Hive was dead...now there are bees

Discussion in 'General Beekeeping' started by jjjknight, Apr 1, 2014.

  1. jjjknight

    jjjknight New Member

    Messages:
    3
    Likes Received:
    0
    Trophy Points:
    0
    Hi there. I am finishing my first year with bees. I'm down in Florida and I ended up with a problem with hive beetles. After that, at some point, I ended up with moths. Once I realized the hive was dead, I let it sit for a few weeks before the weather permitted me to get in there and clean. When I pulled off the cover, to my surprise, there were a fair number of bees that were in there. I don't know where they came from. There aren't tons of them, but they are in there and have set up a new nursery and there seems to be a queen laying. The problem is I never cleaned the frames. I was able to get several of the bad, webbed frames out and replaced, but the backs of the two center nursery frames were covered in thick webs from the moths. I scraped them as best I could, getting rid of the webs and the old wax and I was able to get the moth larvae out. My question is, with the destruction I had in the hive with the last group of bees, are these new bees doomed because they've moved into a hive that is not an optimal environment? Any suggestions on ways to help them thrive if they stand a chance? TIA!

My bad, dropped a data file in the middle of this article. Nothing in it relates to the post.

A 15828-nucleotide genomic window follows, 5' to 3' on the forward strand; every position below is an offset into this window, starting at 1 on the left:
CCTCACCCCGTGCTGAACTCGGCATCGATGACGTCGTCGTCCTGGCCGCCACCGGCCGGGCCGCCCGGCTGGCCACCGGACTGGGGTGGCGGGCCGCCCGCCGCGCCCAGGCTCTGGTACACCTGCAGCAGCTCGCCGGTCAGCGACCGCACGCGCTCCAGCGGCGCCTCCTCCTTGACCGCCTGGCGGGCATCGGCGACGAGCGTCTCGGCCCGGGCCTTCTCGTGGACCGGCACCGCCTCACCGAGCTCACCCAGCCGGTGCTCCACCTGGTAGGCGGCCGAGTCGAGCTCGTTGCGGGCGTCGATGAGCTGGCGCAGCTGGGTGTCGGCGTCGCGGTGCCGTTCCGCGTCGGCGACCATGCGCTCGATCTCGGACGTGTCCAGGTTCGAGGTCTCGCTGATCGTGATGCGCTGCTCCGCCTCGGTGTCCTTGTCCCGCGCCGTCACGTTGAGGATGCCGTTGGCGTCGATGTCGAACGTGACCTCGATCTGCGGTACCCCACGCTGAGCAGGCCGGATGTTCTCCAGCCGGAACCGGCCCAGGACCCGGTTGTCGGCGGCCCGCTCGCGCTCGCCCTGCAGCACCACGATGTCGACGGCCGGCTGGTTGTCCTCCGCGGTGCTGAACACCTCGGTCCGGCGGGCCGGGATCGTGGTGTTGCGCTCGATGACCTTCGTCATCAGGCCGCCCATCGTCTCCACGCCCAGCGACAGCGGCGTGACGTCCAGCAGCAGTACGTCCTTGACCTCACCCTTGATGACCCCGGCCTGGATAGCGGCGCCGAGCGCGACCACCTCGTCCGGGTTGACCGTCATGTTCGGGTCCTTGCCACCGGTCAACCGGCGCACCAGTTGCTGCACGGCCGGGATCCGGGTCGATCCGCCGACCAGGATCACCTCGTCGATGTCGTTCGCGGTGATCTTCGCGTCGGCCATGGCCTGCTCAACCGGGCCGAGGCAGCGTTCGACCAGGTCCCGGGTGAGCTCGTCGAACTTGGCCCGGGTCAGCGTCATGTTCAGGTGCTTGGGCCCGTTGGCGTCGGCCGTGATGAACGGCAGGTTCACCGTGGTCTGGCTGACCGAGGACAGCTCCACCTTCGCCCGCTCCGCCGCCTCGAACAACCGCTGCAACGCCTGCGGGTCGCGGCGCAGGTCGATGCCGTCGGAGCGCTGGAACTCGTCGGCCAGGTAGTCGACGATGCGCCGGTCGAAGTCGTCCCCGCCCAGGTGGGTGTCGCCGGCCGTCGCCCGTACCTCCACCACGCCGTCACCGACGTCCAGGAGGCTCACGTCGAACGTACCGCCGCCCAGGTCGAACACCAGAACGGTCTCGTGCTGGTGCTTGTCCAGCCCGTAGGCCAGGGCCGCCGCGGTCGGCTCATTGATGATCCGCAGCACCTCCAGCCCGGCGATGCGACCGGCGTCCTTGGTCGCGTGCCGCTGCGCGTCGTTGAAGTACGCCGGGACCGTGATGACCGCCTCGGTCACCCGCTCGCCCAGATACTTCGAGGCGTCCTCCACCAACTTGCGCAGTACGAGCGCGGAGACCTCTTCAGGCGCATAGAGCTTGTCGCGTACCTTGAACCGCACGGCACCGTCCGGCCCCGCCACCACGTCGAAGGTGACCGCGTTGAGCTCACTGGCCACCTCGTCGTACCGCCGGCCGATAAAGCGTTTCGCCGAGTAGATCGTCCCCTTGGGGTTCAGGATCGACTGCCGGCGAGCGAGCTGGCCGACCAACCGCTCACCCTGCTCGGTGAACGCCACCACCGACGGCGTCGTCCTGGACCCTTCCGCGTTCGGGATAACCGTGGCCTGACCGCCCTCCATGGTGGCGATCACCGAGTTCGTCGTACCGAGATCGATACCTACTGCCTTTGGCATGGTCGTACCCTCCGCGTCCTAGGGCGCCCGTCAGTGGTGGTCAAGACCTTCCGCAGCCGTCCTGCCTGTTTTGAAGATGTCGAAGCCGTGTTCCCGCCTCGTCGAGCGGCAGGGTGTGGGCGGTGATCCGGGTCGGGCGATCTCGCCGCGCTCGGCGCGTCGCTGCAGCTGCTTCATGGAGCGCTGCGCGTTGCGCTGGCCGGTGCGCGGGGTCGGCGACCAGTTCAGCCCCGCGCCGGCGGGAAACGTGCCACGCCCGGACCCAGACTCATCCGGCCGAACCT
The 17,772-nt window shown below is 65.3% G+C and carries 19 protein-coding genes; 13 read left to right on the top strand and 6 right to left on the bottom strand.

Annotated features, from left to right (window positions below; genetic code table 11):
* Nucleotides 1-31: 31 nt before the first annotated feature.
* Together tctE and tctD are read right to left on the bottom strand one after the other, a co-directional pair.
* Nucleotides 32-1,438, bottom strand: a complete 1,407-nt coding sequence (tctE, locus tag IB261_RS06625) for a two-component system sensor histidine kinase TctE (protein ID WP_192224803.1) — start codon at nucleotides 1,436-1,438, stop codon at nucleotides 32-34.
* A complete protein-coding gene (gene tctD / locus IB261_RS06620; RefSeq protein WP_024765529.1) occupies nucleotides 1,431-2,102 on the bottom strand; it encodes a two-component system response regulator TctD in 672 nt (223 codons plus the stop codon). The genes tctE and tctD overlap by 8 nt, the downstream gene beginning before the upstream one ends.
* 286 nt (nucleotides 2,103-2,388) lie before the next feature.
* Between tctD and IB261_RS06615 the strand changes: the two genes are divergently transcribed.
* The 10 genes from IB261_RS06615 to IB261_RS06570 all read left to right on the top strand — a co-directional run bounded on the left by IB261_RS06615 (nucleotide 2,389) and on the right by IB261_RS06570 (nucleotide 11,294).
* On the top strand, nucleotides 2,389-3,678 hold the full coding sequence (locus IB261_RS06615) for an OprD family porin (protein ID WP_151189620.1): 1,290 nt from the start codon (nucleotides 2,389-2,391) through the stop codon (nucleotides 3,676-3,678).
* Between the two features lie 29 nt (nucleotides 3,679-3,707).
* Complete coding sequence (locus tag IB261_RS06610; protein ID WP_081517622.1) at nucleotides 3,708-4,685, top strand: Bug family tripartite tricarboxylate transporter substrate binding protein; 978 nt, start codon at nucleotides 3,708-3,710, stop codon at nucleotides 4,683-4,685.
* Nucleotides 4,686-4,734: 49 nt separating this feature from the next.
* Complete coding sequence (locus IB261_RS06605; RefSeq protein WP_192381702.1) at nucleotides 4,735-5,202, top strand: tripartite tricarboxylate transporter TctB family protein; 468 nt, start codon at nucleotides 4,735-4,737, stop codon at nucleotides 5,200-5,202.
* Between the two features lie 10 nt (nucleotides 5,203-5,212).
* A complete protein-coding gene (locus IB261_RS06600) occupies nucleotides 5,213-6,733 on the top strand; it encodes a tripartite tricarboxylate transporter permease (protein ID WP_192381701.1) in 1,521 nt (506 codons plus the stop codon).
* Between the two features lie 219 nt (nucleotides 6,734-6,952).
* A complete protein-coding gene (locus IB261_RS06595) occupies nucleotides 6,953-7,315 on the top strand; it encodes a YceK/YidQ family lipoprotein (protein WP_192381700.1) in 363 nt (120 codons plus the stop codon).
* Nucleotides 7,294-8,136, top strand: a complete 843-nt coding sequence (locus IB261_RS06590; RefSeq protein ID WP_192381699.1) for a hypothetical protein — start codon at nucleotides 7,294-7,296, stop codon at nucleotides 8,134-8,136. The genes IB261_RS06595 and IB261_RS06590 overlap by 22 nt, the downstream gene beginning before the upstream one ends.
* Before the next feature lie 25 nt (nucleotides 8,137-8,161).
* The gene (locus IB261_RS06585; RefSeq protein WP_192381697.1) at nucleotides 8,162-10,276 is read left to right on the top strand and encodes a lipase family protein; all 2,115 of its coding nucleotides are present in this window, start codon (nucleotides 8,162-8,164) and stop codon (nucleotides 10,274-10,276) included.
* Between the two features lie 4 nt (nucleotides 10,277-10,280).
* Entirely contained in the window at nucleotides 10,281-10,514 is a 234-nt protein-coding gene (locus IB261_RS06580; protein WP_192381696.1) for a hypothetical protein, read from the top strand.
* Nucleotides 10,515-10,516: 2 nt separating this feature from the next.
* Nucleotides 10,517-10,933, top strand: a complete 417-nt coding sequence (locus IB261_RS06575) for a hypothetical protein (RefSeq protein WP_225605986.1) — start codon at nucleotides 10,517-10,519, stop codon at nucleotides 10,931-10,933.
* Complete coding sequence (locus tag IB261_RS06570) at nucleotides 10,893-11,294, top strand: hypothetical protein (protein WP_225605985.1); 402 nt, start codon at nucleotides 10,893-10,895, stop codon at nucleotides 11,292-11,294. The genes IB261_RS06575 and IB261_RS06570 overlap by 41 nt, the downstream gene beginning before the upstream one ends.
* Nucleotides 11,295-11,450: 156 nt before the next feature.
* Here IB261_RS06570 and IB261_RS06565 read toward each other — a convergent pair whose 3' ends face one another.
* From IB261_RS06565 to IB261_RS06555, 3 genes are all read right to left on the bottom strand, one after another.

2. LazyBkpr

    LazyBkpr New Member

    Messages:
    20
    Likes Received:
    0
    Trophy Points:
    0
    I think I might swap in a frame of brood from another hive and let them cover that, so i could get rid of the bad comb. Reduce the size of the hive etc.
     

  3. tecumseh

    tecumseh New Member

    Messages:
    6,487
    Likes Received:
    0
    Trophy Points:
    0
    a jjknight snip...
    are these new bees doomed because they've moved into a hive that is not an optimal environment?

    tecumseh...
    well quite evidently the bees who moved in knew their new home had issues but I suspect they would not have move in if they thought their situation was doomed. This is kind of how what you describe works.... the prior hive got a start but for some reason was either genetically weak or were confronted by habitat issues that did allow they to thrive. Some of the comb in the box became quite black (the results of multiple generation of brooding) and this is the primary food source of wax moth. the shb gots a foot hold first in the prior weak hive but the wax moth finishes the nasty work started by the shb. the wax moth consumes all the darkened comb in the hive but really doesn't have any interest in the new wax at the top of the stack since it contains no food value. likely in this newer wax at the top of the box is where the new swarm took up residence.

    I would remove anything below the new nest site that sustained significant shb and wax moth damage.... I would suspect there is no hurry here since the prior season's shb and wax moth consumed everything that is worth consuming.